Welcome to another episode of Apis TechTips! A video series where we provide short excerpts from our expert-led training courses.
This episode goes through popular cloud deployment models, and comes from the course Cloud, NFV and SDN in an Hour.
We hope this Apis TechTip gave you a lot of valuable information. If you want to know more about Cloud, NFV and SDN, check out our full one-hour course.
You’ll learn about topics such as:
- An introduction to Cloud
- Cloud Virtualization
- Network Functions Virtualization (NFV)
- Software-Defined Networking (SDN)
- Containers & OpenStack
Read more about the course here: https://apistraining.com/portfolio/cloud-nfv-and-sdn-in-an-hour/
This TechTip is also part of a whole eBook of tips, all focusing on Cloud technology. We call it an eBook+ since all chapters are both text and video. If you want to read the text, you can do that, and if you want to watch a teacher tell the story, you can choose that.
All the video chapters are excerpts taken directly from our recorded lessons, so if one of them piques your interest, you can easily go to the course and dive deeper into that particular subject.
This particular eBook+ is called “Cloud Chronicles: A Journey into a Virtualized and Software-Defined World“, and you only need to CLICK HERE to request it for immediate download.
Below you can find the transcribed text for this particular TechTip.
Cloud Deployment Models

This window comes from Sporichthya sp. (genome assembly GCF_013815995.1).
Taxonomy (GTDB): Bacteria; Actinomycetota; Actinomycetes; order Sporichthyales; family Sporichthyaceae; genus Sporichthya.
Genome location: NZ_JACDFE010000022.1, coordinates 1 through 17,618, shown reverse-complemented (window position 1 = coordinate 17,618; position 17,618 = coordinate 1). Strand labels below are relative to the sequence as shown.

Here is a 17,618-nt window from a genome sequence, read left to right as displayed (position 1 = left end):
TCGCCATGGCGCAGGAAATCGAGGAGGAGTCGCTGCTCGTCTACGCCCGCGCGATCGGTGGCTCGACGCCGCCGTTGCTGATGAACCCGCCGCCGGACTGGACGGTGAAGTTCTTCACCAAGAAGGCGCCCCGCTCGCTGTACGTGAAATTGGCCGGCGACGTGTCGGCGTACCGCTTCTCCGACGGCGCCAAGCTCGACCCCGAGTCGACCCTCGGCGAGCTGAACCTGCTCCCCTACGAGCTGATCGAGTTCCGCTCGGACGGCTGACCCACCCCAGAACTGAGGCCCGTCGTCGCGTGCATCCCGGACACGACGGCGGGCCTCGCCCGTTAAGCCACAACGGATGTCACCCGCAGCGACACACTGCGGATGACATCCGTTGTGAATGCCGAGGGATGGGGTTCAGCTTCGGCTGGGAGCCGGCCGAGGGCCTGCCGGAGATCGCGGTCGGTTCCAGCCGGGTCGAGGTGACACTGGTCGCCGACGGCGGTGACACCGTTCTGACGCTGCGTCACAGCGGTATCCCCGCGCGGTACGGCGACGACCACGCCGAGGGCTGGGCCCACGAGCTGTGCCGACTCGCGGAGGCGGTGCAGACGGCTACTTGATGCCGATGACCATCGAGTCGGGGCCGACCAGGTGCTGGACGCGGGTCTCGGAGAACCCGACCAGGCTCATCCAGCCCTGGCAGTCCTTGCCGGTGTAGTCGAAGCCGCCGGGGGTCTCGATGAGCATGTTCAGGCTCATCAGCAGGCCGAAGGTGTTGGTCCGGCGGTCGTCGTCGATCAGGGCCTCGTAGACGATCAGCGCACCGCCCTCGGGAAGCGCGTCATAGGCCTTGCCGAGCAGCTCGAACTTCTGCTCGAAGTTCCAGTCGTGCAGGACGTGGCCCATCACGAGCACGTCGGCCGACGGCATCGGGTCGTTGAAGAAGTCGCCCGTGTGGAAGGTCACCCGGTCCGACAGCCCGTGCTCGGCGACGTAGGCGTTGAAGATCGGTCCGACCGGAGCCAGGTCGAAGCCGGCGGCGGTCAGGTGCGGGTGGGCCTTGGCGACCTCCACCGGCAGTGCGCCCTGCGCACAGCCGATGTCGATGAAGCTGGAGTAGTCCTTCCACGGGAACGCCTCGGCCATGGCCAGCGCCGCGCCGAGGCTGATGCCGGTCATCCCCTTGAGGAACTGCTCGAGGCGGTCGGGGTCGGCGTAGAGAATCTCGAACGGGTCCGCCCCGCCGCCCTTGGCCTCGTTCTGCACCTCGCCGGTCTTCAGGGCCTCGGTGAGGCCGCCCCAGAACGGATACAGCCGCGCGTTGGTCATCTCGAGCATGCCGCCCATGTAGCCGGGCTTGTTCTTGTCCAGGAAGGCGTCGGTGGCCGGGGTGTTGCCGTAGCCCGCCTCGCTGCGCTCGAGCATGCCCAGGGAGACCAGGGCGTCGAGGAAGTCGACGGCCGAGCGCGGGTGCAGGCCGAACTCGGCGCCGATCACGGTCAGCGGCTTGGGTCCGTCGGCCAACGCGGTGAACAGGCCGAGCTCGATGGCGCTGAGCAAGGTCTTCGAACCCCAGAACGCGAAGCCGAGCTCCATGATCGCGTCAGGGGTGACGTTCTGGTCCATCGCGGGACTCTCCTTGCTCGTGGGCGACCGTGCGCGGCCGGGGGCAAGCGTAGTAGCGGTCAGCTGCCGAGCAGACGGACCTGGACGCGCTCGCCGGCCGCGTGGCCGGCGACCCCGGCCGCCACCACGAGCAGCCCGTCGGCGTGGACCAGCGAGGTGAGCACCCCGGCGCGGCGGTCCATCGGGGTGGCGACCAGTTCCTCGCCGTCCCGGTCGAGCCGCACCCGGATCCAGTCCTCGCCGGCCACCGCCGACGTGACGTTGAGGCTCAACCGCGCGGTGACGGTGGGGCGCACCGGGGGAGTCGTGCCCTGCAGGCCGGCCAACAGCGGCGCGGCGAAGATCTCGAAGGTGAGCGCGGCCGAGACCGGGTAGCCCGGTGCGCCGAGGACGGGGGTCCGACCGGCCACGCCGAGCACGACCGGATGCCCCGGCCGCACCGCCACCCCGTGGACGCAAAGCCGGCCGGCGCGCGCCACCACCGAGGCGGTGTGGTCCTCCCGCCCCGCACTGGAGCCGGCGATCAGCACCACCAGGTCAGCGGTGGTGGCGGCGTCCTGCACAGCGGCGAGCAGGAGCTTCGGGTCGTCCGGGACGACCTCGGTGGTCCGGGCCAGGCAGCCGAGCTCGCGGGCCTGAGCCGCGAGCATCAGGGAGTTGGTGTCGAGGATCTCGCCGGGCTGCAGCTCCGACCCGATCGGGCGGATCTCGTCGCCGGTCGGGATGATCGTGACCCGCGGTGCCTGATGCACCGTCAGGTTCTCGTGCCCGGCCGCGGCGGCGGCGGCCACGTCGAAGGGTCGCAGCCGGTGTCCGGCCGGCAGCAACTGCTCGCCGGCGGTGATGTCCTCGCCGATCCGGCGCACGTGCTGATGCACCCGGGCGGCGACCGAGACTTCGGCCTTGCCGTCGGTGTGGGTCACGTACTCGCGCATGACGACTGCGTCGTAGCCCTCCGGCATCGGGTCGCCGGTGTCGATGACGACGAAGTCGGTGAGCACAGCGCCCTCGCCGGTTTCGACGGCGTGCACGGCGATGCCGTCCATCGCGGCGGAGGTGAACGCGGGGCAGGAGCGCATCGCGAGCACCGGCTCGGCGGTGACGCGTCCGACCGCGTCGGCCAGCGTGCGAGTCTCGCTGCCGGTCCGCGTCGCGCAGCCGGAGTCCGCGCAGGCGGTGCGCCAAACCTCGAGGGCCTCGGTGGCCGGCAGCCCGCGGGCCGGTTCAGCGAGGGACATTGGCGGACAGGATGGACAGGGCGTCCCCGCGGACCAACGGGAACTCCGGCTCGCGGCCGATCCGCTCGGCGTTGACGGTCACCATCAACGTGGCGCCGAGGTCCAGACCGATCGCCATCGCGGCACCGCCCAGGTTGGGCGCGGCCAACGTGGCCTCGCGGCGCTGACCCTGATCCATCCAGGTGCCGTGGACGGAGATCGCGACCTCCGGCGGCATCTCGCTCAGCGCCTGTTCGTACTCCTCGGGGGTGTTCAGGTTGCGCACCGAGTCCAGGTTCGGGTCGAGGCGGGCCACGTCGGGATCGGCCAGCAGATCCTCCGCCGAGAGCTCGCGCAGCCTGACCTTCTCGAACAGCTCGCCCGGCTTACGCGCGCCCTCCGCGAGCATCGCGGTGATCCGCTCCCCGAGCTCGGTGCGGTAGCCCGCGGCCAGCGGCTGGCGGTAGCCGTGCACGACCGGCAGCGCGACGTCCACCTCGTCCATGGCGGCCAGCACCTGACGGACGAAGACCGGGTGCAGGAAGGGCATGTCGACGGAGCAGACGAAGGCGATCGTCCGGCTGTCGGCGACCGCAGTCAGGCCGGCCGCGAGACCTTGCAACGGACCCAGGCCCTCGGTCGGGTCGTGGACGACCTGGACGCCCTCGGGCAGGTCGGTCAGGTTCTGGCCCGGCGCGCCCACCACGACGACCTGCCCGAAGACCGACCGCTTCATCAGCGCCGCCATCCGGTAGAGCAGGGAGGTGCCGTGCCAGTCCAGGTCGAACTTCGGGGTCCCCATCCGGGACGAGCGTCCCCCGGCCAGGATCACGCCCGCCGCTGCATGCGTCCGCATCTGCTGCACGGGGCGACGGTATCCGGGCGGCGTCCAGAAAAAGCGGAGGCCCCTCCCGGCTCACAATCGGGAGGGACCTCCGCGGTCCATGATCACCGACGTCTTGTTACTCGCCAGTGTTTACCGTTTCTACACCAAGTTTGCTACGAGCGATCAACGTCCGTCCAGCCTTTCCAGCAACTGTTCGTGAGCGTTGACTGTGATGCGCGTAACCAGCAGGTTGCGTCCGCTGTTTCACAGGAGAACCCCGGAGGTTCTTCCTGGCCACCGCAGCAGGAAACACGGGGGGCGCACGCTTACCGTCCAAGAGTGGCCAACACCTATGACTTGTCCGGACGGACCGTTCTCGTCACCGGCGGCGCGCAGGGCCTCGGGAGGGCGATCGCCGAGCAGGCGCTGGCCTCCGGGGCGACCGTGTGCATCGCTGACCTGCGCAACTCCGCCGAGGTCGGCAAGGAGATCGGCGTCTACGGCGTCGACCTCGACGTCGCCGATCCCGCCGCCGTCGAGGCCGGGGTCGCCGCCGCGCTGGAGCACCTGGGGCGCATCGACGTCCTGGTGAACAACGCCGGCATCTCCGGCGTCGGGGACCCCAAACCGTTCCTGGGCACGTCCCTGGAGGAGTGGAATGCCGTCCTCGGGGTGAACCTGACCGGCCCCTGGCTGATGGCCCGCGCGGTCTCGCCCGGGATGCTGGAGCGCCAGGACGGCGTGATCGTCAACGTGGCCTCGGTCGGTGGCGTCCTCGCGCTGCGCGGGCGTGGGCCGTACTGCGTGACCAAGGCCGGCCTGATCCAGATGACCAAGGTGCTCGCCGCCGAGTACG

First, in the top left of the image, we have the Private Cloud, where a company has amassed so much IT stuff that they benefit from actually running it as a cloud center or as a cloud infrastructure inside that corporate network.
No one on the outside can see this. It’s just inside the company. The polar opposite of that is Public Cloud, below, where you buy all your cloud services from cloud service providers on the Internet. The ISP cloud is any Internet service provider out there, and the cloud services are most normal web services, Amazon Web services, Microsoft Azure, Gmail, Office 365, or Salesforce. Things like that.
You can also mash these two together; this is called Hybrid Cloud. In the image, this is the same company as the private cloud company, company A. Only this hybrid cloud company also has a link to buy public cloud services. Why, you say? Well, it could be for different reasons. It could be for policy or legal reasons. Maybe the company has to store some things privately, but only some things, not everything. Perhaps most of the data that it works with can actually be stored publicly, then this really makes sense.
Another reason could be what’s called cloud bursting, which is if you have a very uneven load on your resources. Maybe most of the month, you only use a small amount, and then towards the end of the month, you need much more. And after a few days, you go into the next month, and you’re back to the low level again. How would you dimension your infrastructure in your private cloud? Would you dimension it for the higher level or the lower level, or somewhere in between?
Well, if you dimension it for anything lower than the highest level, then you would crash when you come to the higher level, the higher demand. So let’s dimension it for a little bit above the lowest level, just to allow a little bit of wiggle room, and then buy the rest from a public cloud. That’s why it’s called cloud bursting. You spend most of your time inside your snug, cozy little private cloud up there. But once in a while, when you need the resources, you burst out into the public cloud.
There’s also multicloud, which is just like public cloud, only more of them, hence multi. So the company C actually buys cloud services from several cloud service providers, just to not put all the eggs in the same basket essentially.